T Elshaw

The Chemical Brothers
"Dig Your Own Hole"

15th April 2004
reviewer: T Elshaw
rating: 5 out of 5
published by: Virgin
released: 28th January 2002
  1. Block Rocking Beats
  2. Dig Your Own Hole
  3. Elektrobank
  4. Piku
  5. Setting Sun
  6. It Doesn't Matter
  7. Don't Stop The Rock
  8. Get Up On It Like This
  9. Lost In The K-hole
  10. Where Do I Begin?
  11. The Private Psychedelic Reel

After their amazing 1995 debut album "Exit Planet Dust", the Chemical Brothers (Tom Rowlands and Ed Simons) took everything that made the first album a success and sought to improve and refine every aspect to make an even bigger and better sound, attempting to combine the genres of rock and dance music to create a new, unique sound, and succeeding with their 1997 follow up "Dig Your Own Hole".

The opening track "Block Rockin' Beats" is an unbelievable assualt on the senses and a wonderful feat of DJ-ing and sets the standard for the rest of the album perfectly. At the end of the track the beat carries on and builds up again into "Dig Your Own Hole" and the audio assault continues as the title track gains momentum and takes you on a fantastic journey of sound that carries on all the way throughout the album.

Other tracks include the brilliant "Setting Sun", featuring Noel Gallagher (of Oasis fame) which was released as quite a succesful single. Despite the fact that I really don't like Oasis, his vocals go really well with the music. The track is one of my favourite songs on the album along with "Where do I Begin? which features vocals from Beth Orton (again, an artist whose own music doesn't appeal to me) and is a gently opening, calm track with beautiful, poetic lyrics ("Sunday morning i'm waking up, can't even focus on a coffee cup; don't even know who's bed i'm in, where do I start, where do I begin?") which builds up to a crescendo of beats and distorted electronic noises with astonishing results.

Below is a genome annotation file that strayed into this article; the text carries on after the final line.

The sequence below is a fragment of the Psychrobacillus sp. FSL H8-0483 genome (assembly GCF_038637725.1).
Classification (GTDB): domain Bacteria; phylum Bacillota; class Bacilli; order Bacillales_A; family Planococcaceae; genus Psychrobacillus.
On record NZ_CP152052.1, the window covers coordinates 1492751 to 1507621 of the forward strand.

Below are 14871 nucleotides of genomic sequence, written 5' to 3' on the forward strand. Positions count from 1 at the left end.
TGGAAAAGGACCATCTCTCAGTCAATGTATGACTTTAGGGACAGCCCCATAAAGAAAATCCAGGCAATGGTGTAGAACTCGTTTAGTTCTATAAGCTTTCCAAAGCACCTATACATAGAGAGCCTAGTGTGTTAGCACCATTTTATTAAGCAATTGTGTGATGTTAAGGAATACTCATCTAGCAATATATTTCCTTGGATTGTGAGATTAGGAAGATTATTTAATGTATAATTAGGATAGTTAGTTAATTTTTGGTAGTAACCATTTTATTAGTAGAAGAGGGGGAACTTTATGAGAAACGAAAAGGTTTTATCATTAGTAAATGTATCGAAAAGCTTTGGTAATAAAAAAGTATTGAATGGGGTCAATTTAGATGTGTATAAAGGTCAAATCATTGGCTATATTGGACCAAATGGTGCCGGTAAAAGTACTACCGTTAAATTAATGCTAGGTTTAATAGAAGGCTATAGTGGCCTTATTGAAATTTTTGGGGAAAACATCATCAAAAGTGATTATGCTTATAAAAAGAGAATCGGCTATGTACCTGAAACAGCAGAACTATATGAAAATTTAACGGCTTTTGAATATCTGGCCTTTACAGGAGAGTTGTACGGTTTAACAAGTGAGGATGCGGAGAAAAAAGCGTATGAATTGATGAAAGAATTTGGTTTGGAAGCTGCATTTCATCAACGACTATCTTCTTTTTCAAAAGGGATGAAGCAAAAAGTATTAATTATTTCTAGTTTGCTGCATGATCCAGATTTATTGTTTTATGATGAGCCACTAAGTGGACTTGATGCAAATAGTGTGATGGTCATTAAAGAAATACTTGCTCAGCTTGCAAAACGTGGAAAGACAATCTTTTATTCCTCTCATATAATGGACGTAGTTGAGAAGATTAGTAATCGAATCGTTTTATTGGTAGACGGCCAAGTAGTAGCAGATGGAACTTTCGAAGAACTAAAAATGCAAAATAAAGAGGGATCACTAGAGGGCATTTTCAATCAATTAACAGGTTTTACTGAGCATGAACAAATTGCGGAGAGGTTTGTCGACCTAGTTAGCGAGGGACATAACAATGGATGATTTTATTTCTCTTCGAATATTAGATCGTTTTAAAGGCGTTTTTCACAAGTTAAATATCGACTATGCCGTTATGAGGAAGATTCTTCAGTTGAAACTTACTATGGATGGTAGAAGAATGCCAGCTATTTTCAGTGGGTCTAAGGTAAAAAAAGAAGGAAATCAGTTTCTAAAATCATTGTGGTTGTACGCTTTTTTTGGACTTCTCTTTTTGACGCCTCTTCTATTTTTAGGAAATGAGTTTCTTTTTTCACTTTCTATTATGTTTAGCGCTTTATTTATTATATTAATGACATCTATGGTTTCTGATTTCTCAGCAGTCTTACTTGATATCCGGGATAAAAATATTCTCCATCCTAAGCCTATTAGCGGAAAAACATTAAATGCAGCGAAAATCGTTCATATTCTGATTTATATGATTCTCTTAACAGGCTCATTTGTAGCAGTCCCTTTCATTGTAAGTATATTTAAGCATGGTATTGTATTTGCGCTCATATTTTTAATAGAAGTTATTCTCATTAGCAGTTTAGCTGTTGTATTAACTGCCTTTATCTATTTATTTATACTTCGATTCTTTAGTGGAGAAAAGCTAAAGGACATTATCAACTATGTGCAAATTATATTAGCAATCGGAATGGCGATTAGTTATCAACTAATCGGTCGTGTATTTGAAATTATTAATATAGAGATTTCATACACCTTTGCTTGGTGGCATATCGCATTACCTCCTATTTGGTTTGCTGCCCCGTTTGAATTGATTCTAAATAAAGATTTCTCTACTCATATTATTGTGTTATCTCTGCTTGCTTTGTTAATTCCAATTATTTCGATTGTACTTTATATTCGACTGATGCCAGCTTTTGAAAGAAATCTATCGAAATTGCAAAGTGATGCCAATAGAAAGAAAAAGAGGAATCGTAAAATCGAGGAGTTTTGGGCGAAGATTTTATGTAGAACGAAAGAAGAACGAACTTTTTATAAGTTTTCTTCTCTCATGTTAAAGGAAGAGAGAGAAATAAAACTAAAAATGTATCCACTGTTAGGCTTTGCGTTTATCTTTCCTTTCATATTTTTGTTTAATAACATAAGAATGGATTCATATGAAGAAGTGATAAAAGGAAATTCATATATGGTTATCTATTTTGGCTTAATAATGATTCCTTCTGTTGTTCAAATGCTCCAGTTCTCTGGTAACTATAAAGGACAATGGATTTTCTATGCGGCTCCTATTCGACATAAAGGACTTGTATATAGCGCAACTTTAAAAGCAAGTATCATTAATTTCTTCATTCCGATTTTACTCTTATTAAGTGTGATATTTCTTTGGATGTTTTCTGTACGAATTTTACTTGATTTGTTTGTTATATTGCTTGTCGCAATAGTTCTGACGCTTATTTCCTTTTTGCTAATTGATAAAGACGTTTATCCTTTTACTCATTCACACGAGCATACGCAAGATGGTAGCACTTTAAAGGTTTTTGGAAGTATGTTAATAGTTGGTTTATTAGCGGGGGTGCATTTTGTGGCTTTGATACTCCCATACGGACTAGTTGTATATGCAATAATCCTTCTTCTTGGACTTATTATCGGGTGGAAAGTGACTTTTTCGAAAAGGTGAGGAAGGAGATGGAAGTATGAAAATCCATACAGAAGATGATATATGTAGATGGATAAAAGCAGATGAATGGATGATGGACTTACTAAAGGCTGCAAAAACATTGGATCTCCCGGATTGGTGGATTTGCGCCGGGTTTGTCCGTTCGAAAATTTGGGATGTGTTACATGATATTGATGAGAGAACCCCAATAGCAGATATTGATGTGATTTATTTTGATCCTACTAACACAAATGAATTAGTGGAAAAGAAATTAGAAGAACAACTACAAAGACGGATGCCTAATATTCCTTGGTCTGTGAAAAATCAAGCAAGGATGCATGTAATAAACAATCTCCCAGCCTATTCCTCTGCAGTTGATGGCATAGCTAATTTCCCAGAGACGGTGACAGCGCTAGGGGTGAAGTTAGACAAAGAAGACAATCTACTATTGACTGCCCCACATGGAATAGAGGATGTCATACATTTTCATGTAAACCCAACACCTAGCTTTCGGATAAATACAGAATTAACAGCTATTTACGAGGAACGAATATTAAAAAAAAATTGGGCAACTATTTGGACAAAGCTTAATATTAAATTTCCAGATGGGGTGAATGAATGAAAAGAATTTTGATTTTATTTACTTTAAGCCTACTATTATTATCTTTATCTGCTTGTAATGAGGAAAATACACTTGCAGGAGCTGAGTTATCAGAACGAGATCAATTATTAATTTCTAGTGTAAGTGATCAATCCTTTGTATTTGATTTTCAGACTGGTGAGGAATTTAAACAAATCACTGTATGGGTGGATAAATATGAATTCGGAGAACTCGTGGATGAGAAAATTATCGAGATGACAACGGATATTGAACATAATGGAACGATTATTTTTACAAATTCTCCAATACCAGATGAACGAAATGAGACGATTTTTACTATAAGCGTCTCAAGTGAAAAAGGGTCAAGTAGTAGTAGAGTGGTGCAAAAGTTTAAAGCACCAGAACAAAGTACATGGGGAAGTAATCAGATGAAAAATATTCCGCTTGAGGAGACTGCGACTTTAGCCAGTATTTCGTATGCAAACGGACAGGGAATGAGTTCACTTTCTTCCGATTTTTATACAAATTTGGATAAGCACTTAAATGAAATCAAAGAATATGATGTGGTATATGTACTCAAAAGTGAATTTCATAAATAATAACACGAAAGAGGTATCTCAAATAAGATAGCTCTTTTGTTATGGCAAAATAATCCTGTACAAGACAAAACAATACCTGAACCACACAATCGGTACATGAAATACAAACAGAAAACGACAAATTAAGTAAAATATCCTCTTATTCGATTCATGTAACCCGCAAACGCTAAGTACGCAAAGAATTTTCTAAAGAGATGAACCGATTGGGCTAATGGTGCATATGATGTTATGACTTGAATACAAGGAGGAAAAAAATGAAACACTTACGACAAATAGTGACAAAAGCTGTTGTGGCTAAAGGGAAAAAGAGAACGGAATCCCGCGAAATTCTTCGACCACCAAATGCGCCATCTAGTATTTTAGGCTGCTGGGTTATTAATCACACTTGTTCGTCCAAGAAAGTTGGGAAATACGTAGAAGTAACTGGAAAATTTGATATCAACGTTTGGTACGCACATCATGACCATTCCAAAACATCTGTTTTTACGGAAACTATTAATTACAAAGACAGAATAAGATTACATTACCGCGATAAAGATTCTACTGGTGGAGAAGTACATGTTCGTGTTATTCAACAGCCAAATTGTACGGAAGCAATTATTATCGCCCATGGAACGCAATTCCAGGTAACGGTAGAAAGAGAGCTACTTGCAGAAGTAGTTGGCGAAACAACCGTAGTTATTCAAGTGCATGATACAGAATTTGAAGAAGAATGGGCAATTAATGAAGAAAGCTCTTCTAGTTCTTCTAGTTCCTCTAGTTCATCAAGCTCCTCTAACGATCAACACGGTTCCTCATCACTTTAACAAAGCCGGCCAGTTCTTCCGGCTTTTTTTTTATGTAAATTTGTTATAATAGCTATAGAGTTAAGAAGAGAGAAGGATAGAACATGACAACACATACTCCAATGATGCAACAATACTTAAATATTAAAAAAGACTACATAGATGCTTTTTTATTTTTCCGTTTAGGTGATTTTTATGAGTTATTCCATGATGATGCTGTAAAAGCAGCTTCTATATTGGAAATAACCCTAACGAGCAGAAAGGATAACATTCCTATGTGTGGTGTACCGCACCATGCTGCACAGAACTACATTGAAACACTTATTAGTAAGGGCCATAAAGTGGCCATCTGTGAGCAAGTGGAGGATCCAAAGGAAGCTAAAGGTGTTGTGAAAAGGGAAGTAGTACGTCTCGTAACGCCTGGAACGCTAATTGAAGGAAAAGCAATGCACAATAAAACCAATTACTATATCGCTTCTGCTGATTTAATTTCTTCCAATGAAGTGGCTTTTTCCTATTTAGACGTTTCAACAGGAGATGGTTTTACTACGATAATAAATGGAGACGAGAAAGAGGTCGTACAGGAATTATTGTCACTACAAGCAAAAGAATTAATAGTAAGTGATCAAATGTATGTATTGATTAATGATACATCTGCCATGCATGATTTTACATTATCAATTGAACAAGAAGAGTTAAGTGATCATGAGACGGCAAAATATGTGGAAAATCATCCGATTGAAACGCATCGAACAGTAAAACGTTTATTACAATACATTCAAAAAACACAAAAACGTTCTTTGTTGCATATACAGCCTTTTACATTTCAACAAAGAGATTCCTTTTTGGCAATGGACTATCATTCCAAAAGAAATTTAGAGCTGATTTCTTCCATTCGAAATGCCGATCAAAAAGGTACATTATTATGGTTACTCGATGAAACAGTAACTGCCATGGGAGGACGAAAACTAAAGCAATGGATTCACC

The final track "The Private Psychedelic Reel" is an epic 11-minute musical journey which was inspired by a recording (of the same name) the Beatles made for themselves to listen to whilst under the influence of alcohol and mind altering substances. Futuristic sounds and strange electronic noises lead to the climactic end, with an awesome electronically enhanced clarinet solo. The track is brilliant throughout and ends the album on a pleasant note.

Words alone cannot explain the sheer musical excellence which the Chemical Brothers posses and display so easily with this album, it begs you to listen repeatedly, and you will.